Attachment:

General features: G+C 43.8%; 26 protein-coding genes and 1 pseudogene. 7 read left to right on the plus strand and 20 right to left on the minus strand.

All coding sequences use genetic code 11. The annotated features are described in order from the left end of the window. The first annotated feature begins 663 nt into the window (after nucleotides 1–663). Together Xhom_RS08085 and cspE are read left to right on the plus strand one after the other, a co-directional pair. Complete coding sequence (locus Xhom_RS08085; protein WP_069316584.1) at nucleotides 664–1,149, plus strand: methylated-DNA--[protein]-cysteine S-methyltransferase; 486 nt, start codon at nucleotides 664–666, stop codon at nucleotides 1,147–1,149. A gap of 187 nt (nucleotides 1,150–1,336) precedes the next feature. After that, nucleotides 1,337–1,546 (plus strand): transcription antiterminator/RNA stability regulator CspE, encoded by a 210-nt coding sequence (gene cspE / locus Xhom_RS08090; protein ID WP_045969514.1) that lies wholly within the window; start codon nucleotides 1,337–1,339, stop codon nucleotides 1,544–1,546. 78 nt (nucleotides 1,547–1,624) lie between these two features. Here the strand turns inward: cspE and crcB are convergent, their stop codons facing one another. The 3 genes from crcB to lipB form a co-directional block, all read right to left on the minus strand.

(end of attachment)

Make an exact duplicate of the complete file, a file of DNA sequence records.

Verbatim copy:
General features: G+C 43.8%; 26 protein-coding genes and 1 pseudogene. 7 read left to right on the plus strand and 20 right to left on the minus strand.

All coding sequences use genetic code 11. The annotated features are described in order from the left end of the window. The first annotated feature begins 663 nt into the window (after nucleotides 1–663). Together Xhom_RS08085 and cspE are read left to right on the plus strand one after the other, a co-directional pair. Complete coding sequence (locus Xhom_RS08085; protein WP_069316584.1) at nucleotides 664–1,149, plus strand: methylated-DNA--[protein]-cysteine S-methyltransferase; 486 nt, start codon at nucleotides 664–666, stop codon at nucleotides 1,147–1,149. A gap of 187 nt (nucleotides 1,150–1,336) precedes the next feature. After that, nucleotides 1,337–1,546 (plus strand): transcription antiterminator/RNA stability regulator CspE, encoded by a 210-nt coding sequence (gene cspE / locus Xhom_RS08090; protein ID WP_045969514.1) that lies wholly within the window; start codon nucleotides 1,337–1,339, stop codon nucleotides 1,544–1,546. 78 nt (nucleotides 1,547–1,624) lie between these two features. Here the strand turns inward: cspE and crcB are convergent, their stop codons facing one another. The 3 genes from crcB to lipB form a co-directional block, all read right to left on the minus strand.